New species, or subspecific types arise by heteromorph speciation. This means sudden events called "heterochronic", occurring during individual ontogenies and disrupting Haekel's repetition of phylogeny in ontogeny. This is the tenet of the emerging school holding "Evolution by Law" or "Nomogenesis" from the Greek nomos = law (L. Berg 1922/1969, J.C. Willis 1940, C.P. Groves 1989). Heterochronic "jumps" are explained by G.R. de Beer who states in his "Embryology and Evolution" (1930:108): "New characters apply at all stages of ontogeny, and by heterochony they may be retarded or accelerated, so as to appear later or earlier in subsequent ontogenies". This makes phylogeny a function of ontogeny (A.N. Sewertzoff 1931: 365) and leads to evolutionary progress by phylogenetical branching or cladogenesis (B. Rensch 1971: 122). It is exemplified by the split in the hominid lineage during the Late Pliocene (Tobias 1985:135) and the sudden transposition at the time of emergence of the modern and Neanderthal grade (Groves: 60 ff, 304, 317).
Retarded ontogeny results in retention of ancestral "juvenile characters" , formerly called foetalization, now known as "paedo-morphosis/neoteny" .
It is the retention of their juvenile bodily traits into adulthood which makes the South African Kalahari Bushmen or San people a distinct ethnic or racial entity (Tobias 1978: 5). The ancestors of the San, living in richly endowed areas, looked exactly like the present-day desert dwellers. This shows that their paedomorphic traits are not, as formerly thought, an effect of adaptation to the arid environment. The homogenetic school considers adaptation to be a conservative rather than progressive factor in evolution. It holds that our species is geologically young and demic (stenotopic) right from the start.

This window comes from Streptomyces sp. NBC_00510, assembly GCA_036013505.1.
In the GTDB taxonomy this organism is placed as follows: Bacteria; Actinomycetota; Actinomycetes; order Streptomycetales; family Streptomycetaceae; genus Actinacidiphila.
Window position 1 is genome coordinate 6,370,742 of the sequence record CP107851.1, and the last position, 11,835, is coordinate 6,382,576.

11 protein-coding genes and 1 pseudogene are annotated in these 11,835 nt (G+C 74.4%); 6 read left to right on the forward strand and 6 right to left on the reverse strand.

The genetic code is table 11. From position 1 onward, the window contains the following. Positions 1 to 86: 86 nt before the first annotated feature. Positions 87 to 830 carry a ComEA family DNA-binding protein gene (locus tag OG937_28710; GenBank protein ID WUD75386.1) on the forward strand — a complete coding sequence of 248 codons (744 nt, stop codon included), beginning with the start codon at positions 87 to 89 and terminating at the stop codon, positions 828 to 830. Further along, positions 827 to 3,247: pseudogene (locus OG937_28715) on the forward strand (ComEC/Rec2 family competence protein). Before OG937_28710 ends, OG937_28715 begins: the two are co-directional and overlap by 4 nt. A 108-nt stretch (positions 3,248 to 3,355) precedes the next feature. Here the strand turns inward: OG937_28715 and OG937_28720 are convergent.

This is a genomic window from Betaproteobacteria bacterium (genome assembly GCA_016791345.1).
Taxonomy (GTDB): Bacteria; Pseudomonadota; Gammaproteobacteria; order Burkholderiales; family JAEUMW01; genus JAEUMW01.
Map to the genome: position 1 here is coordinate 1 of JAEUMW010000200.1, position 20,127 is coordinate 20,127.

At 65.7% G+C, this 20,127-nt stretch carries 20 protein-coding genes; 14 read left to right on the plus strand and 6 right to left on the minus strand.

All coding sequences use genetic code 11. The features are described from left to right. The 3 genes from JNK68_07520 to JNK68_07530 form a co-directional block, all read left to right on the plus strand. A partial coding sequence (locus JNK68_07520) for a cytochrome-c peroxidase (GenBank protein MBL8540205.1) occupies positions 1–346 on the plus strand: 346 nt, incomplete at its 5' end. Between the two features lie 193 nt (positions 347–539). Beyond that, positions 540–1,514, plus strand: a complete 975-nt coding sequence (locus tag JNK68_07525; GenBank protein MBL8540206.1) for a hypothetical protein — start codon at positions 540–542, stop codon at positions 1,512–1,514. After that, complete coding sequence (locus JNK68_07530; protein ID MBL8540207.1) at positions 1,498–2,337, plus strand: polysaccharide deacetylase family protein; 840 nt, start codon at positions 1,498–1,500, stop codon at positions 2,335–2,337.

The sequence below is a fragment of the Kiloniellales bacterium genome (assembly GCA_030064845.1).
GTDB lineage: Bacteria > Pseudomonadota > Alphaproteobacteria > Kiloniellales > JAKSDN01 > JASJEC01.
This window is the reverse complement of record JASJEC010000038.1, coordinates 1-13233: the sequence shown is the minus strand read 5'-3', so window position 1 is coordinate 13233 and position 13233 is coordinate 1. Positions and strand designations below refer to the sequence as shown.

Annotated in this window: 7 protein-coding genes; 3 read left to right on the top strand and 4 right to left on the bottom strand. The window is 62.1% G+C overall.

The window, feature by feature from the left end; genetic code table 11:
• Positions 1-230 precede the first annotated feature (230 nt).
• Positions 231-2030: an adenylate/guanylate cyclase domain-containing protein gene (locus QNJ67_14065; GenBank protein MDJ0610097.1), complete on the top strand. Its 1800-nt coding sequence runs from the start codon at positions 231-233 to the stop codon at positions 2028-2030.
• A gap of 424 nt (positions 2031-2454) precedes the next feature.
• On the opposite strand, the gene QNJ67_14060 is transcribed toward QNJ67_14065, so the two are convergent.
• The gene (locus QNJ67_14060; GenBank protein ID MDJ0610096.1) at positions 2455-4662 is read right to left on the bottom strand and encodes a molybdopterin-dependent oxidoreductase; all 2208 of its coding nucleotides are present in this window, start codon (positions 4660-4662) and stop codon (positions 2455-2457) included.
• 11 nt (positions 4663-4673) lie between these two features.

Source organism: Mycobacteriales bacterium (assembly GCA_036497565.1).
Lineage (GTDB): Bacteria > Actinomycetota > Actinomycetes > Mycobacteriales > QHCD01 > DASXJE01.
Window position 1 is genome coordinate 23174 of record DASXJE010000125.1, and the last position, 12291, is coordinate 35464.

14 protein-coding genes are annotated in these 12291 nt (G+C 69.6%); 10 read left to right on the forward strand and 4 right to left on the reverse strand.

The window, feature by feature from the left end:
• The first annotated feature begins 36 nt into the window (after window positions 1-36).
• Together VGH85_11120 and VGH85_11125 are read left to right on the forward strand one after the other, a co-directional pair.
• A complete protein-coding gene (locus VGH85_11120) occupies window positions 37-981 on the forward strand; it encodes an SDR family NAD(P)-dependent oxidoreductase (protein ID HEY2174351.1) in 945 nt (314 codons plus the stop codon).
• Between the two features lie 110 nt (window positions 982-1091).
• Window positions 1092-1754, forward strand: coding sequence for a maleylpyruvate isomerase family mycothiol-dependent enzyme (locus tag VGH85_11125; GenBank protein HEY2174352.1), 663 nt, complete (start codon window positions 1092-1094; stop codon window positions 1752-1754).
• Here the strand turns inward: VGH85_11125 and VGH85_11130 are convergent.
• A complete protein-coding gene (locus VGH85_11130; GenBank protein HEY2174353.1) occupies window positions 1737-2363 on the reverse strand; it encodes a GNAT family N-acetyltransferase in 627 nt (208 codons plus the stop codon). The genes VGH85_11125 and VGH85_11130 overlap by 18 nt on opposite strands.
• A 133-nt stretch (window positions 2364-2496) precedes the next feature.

III. Space-time (Dissipative) Structures
Professor I. Prigogine, of the Free University in Brusselles, has developed a thermo-dynamical theory of evolution which he calls a "Dialogue with Nature". The theory rests on two premises developed in Prigogine's Nobel Lecture in Chemistry (1977). (1) The thermodynamical a state "far from equilibrium" which characterizes the living beings, leads, through a series of instability, to a new "order through fluctuations" .(2) From the instabilities result, through exchange of matter and energy (information) with the outside world, in space-time structures, called "dissipative" (Prigogine 1977: 2.1, 4.5). The exchange is both necessary and irreversible. Dissipativity thus requires the isomorphism of the basic relation (Section I) to be replaced by heteromorphism leading to heteromorph speciation (Section II). The fluctuations play a decisive role in the evolutionary progress. They amplify some initially small variations into behavior related to the specific "Umwelt" to which the living beings belong. This leads Prigogine to the concept of multiple times (Prigogine et Stengers: 13, 431). The group-specific time is represented in the new "time evolution operator" with its "eigen values". It expresses the condition of dissipativity as a (Lyapounof) function > O (Progogine 1977: 7.6) Dissapativity breaks the time-symmetry of the "Classics" and results, through successive bifurcations, to phylogenetical branching (cladogenesis).